China has ended a judicial assistance treaty between Hong Kong and the United States, following Washington's decision to terminate three bilateral agreements with the semi-autonomous city.
They cover "the surrender of fugitive offenders, the transfer of sentenced persons and reciprocal exemptions on income derived from the worldwide operation of ships", State Department spokeswoman Morgan Ortagus in a statement.
It also required goods imported from Hong Kong to be marked as "made in China" rather than "made in Hong Kong" as previously.
Tensions and rhetoric have escalated recently as the global pandemic worsened in the U.S., China ramped up pressure on Hong Kong and as the U.S. election draws closer.
The administration has already acted to end special trade and commercial privileges that Hong Kong had and has imposed sanctions on Hong Kong and Chinese officials involved in enforcing the new security laws.
Other nations, such as the UK, Germany and Australia have also suspended extradition treaties in recent weeks.
The latest US steps also come as Trump assigns full blame to Beijing for the coronavirus outbreak in the USA, deflecting criticism of his own handling of the pandemic that threatens his reelection.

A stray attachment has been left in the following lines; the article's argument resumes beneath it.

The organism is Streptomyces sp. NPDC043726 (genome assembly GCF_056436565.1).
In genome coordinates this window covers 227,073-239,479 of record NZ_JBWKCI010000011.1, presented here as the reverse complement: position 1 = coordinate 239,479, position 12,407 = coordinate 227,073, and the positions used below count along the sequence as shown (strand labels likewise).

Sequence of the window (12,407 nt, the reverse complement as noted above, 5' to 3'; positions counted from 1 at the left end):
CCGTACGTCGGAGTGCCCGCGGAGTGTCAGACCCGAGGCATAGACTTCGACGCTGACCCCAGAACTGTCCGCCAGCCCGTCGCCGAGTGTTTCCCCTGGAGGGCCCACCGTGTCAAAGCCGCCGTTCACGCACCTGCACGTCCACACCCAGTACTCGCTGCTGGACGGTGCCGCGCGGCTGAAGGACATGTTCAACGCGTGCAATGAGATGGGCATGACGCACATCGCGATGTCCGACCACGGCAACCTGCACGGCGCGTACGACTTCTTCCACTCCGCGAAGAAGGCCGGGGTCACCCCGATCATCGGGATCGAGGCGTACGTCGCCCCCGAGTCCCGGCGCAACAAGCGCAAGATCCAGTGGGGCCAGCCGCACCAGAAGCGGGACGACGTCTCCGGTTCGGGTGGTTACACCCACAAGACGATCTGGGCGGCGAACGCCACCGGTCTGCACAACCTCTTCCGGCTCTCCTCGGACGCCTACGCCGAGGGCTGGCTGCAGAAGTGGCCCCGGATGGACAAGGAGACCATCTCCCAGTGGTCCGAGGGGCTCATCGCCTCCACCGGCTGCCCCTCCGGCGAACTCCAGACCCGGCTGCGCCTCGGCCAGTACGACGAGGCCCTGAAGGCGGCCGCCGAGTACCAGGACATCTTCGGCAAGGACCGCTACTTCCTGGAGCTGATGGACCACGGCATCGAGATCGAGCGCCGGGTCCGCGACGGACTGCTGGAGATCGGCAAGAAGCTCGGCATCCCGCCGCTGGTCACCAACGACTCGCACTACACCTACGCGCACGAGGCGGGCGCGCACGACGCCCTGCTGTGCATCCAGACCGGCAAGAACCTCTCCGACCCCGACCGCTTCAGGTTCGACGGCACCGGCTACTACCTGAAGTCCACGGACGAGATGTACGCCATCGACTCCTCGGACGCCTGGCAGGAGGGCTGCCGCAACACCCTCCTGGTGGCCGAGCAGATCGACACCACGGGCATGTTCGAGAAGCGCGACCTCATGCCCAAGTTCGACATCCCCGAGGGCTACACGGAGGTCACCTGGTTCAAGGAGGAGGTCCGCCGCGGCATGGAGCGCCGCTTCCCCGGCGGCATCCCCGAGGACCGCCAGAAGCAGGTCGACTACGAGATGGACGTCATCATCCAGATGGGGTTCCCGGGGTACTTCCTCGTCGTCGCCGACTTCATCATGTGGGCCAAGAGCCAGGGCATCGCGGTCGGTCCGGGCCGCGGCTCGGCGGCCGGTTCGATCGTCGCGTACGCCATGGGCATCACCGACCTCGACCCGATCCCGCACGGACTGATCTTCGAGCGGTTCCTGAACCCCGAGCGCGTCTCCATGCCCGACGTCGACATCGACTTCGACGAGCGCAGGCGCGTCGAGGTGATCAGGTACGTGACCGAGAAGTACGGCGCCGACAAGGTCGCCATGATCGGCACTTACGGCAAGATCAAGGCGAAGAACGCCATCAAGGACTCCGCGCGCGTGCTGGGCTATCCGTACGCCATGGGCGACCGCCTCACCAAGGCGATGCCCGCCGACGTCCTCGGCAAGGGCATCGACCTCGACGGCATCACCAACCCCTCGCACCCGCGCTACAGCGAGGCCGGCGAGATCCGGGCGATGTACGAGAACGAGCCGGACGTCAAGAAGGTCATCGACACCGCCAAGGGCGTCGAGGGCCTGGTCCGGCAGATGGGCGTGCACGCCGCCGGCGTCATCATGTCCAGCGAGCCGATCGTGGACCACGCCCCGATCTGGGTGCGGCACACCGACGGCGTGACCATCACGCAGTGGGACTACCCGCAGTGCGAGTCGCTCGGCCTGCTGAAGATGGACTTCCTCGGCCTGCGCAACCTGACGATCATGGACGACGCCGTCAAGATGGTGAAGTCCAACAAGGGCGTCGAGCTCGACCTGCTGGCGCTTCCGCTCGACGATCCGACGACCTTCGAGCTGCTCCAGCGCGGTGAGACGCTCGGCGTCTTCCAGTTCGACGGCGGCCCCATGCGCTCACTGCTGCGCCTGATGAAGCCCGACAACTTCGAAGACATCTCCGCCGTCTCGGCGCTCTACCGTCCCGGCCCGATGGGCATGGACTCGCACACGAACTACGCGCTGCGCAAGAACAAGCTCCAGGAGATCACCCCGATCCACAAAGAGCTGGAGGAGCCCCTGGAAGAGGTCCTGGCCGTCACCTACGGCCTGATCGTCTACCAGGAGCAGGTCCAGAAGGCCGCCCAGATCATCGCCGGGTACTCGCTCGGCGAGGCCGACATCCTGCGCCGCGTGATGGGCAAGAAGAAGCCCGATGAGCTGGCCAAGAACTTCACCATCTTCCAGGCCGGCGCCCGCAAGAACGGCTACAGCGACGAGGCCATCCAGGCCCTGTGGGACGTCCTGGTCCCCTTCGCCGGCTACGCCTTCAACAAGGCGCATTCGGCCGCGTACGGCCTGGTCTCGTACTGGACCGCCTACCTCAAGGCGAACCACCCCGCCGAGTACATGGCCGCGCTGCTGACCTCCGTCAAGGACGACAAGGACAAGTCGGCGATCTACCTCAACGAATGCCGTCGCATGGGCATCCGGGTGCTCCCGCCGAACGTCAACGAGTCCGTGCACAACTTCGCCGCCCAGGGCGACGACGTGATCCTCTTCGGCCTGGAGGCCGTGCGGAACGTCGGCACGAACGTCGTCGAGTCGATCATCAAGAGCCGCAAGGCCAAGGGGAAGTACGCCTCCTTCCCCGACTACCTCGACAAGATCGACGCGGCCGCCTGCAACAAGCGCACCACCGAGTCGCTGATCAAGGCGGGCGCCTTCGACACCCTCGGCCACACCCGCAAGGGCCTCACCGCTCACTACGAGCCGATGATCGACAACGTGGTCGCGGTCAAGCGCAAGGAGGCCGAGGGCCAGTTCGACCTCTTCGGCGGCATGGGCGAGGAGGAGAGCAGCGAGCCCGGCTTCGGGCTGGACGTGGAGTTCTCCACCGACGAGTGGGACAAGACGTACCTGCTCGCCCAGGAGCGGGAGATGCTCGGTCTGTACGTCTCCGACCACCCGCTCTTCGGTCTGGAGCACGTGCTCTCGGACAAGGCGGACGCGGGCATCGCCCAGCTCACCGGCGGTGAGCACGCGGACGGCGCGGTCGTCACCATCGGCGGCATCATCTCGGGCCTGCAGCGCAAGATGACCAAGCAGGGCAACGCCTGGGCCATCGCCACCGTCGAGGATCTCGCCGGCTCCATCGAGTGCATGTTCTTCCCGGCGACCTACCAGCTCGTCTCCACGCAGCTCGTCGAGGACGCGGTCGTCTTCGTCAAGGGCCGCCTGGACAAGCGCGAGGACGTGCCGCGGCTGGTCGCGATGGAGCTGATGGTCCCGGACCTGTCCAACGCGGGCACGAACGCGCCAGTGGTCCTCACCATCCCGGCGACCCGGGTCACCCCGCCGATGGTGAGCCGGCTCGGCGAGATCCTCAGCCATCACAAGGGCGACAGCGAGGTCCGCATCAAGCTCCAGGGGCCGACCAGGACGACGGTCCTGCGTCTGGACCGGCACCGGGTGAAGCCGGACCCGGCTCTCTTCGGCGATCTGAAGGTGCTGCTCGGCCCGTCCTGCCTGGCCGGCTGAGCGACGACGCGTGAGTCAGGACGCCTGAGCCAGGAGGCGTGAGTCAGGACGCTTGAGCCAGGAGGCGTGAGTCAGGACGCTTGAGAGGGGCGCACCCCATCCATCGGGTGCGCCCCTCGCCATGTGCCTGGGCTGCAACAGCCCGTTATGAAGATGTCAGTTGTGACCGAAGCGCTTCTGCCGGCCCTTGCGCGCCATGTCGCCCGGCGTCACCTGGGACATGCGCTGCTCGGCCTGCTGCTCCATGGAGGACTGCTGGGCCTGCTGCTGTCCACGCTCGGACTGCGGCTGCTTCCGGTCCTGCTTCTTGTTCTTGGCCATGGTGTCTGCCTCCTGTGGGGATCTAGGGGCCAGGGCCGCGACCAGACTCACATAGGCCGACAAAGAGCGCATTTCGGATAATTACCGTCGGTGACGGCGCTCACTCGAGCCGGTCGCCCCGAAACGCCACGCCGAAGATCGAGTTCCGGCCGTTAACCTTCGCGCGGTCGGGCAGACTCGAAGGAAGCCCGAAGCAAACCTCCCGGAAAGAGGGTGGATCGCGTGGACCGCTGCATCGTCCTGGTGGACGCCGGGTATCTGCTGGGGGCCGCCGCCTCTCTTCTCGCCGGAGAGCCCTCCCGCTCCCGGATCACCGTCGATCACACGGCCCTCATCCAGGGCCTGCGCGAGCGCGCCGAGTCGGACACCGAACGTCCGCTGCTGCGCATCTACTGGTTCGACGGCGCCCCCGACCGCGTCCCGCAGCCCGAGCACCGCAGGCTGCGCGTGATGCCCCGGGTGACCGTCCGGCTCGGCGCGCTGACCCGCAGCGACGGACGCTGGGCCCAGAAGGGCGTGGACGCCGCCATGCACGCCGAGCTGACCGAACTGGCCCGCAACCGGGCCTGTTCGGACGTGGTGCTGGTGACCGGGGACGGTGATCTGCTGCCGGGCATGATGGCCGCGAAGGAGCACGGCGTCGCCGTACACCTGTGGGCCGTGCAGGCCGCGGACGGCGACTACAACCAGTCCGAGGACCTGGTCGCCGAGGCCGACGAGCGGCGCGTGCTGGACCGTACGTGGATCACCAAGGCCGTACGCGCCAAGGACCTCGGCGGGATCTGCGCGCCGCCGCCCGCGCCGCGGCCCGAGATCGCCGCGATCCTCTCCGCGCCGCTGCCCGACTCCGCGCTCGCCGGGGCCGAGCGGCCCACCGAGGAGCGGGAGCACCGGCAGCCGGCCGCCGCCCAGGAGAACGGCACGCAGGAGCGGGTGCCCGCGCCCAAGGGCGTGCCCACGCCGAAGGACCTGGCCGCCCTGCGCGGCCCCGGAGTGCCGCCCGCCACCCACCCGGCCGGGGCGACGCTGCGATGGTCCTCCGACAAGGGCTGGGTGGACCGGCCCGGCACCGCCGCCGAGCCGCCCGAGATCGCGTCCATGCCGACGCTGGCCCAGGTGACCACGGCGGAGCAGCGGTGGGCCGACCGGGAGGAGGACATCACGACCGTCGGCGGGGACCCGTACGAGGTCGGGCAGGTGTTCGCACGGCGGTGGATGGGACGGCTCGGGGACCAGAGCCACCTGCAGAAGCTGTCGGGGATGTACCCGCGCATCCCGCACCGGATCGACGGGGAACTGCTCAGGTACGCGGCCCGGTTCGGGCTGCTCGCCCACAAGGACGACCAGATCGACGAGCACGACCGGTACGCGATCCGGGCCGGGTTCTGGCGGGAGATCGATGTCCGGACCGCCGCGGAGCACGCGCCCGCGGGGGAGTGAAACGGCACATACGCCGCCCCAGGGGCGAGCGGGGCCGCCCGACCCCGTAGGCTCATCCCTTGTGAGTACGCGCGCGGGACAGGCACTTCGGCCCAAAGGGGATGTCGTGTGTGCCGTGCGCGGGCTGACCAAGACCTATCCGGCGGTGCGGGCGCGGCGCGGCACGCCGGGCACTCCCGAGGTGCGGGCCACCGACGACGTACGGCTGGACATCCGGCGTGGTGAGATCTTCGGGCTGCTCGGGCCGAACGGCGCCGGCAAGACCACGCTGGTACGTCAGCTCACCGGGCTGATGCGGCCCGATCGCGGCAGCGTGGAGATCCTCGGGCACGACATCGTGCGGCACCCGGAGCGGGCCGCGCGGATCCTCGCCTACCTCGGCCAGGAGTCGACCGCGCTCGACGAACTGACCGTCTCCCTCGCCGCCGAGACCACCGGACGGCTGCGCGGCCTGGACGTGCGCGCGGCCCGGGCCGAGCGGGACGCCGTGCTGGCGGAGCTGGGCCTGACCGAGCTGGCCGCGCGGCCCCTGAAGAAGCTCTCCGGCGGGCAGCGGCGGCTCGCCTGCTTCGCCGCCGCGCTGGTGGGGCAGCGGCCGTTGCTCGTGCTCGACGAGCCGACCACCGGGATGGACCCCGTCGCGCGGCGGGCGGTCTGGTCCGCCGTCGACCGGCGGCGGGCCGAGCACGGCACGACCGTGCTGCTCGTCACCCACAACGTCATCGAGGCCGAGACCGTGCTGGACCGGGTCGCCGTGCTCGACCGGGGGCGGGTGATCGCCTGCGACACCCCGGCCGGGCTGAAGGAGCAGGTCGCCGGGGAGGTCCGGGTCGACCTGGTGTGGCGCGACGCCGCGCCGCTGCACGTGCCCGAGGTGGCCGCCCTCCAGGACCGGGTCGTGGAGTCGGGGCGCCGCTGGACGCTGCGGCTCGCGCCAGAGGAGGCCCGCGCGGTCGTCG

Hong Kong's government also issued what it described as a "severe reprimand" against the USA announcement, which accused the United States of having "politicized juridicial cooperation".
On July 14, US President Donald Trump signed an executive order to end Hong Kong's special trading status with the US in response to Beijing's national security law.
The law - which outlaws criticism of China's government - is the most sweeping change to the political landscape of Hong Kong since then.
"We urge the U.S. side to correct its erroneous decision and stop interfering in China's internal affairs", ministry spokesperson Zhao Lijian said, as cited by state media. "China urges the USA to immediately correct its wrong decision".
The latest moves come after the administration earlier this month announced it was sanctioning Hong Kong Chief Executive Carrie Lam as part of a wave of measures against Hong Kong officials.